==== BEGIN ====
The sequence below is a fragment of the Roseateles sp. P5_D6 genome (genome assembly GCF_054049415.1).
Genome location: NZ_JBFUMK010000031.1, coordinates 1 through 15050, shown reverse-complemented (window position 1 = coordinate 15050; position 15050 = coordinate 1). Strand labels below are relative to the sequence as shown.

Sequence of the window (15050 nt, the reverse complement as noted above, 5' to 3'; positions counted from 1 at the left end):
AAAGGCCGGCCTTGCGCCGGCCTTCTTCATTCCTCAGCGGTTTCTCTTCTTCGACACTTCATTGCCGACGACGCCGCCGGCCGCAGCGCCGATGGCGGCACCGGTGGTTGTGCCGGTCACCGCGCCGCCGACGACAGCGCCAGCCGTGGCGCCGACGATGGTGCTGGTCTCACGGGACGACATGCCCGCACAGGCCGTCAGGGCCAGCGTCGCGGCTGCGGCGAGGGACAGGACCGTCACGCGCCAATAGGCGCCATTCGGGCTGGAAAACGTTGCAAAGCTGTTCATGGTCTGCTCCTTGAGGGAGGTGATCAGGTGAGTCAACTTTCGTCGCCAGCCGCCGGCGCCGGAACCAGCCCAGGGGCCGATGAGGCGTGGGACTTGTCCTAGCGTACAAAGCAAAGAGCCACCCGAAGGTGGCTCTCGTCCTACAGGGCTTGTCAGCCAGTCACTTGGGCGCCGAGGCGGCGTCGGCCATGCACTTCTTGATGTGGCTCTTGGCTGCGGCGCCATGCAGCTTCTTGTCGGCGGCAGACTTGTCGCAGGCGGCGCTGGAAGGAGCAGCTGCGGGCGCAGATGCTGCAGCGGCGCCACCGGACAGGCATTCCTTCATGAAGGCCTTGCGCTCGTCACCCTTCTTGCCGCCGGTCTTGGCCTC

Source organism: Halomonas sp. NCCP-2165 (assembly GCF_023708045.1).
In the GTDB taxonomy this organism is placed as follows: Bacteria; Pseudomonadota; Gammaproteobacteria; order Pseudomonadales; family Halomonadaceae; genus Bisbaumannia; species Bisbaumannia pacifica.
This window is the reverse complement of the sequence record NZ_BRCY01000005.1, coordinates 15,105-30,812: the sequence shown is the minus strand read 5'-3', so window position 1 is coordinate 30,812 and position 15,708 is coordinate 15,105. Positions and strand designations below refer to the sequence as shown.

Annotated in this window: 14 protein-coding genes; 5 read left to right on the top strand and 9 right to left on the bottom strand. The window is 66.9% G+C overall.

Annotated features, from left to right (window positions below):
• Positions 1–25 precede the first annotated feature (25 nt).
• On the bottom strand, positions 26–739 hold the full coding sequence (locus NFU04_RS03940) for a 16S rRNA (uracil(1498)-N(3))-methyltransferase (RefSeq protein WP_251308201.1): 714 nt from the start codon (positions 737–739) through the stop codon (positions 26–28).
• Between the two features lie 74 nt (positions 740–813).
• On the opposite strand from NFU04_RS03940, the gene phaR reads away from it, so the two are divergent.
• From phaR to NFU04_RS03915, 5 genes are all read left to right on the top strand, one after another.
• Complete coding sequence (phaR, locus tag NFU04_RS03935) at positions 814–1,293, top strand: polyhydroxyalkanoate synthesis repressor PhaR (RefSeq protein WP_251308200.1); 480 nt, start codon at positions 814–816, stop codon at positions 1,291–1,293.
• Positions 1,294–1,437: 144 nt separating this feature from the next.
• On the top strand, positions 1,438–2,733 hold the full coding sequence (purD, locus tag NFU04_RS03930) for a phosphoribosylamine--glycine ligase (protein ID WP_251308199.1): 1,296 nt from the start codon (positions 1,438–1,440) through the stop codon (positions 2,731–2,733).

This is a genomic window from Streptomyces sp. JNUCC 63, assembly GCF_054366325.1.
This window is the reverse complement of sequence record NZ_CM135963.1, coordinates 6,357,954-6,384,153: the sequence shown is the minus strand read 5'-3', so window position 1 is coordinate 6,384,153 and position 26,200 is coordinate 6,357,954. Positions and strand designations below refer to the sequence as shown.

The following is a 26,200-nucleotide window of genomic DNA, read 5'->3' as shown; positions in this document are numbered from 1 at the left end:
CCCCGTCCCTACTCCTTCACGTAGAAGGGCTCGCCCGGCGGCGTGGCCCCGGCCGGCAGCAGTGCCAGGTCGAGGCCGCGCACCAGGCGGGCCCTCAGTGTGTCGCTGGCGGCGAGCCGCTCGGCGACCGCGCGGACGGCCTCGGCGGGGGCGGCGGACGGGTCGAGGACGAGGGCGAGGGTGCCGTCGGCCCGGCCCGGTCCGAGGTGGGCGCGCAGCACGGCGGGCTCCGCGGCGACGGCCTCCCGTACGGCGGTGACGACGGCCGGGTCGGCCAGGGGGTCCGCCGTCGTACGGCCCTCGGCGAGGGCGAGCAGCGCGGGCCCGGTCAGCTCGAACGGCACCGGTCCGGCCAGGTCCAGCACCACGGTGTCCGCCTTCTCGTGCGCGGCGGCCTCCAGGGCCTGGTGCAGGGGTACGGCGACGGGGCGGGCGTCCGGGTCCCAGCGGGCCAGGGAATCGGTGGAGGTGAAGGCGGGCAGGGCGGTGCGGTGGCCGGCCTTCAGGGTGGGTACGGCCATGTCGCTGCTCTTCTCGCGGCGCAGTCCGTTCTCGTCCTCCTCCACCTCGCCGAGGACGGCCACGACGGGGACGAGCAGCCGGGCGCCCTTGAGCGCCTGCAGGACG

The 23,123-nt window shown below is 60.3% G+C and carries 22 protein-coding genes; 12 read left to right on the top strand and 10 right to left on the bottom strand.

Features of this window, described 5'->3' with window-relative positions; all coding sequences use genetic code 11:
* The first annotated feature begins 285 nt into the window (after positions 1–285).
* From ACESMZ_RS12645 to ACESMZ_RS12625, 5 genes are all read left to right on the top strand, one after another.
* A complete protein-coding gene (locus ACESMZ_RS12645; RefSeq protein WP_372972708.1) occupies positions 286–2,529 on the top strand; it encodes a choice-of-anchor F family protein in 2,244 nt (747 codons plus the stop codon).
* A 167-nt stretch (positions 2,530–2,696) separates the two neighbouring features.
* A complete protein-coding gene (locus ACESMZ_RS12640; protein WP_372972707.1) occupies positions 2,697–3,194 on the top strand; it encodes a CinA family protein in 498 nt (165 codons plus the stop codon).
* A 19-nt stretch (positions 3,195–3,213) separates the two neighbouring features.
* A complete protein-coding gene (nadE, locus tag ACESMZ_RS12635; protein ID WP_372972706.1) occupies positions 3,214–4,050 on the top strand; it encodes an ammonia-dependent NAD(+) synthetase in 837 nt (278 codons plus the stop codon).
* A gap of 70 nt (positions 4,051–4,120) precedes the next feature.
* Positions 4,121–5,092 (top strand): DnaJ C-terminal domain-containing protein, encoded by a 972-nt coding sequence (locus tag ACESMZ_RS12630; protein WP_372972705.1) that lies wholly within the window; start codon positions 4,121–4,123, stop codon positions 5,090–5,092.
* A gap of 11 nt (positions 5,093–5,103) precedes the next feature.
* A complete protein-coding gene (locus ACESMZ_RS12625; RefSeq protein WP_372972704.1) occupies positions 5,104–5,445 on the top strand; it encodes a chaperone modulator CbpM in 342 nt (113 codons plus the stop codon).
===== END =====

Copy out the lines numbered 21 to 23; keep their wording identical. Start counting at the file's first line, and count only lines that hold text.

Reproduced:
CCCCGTCCCTACTCCTTCACGTAGAAGGGCTCGCCCGGCGGCGTGGCCCCGGCCGGCAGCAGTGCCAGGTCGAGGCCGCGCACCAGGCGGGCCCTCAGTGTGTCGCTGGCGGCGAGCCGCTCGGCGACCGCGCGGACGGCCTCGGCGGGGGCGGCGGACGGGTCGAGGACGAGGGCGAGGGTGCCGTCGGCCCGGCCCGGTCCGAGGTGGGCGCGCAGCACGGCGGGCTCCGCGGCGACGGCCTCCCGTACGGCGGTGACGACGGCCGGGTCGGCCAGGGGGTCCGCCGTCGTACGGCCCTCGGCGAGGGCGAGCAGCGCGGGCCCGGTCAGCTCGAACGGCACCGGTCCGGCCAGGTCCAGCACCACGGTGTCCGCCTTCTCGTGCGCGGCGGCCTCCAGGGCCTGGTGCAGGGGTACGGCGACGGGGCGGGCGTCCGGGTCCCAGCGGGCCAGGGAATCGGTGGAGGTGAAGGCGGGCAGGGCGGTGCGGTGGCCGGCCTTCAGGGTGGGTACGGCCATGTCGCTGCTCTTCTCGCGGCGCAGTCCGTTCTCGTCCTCCTCCACCTCGCCGAGGACGGCCACGACGGGGACGAGCAGCCGGGCGCCCTTGAGCGCCTGCAGGACG

The 23,123-nt window shown below is 60.3% G+C and carries 22 protein-coding genes; 12 read left to right on the top strand and 10 right to left on the bottom strand.

Features of this window, described 5'->3' with window-relative positions; all coding sequences use genetic code 11: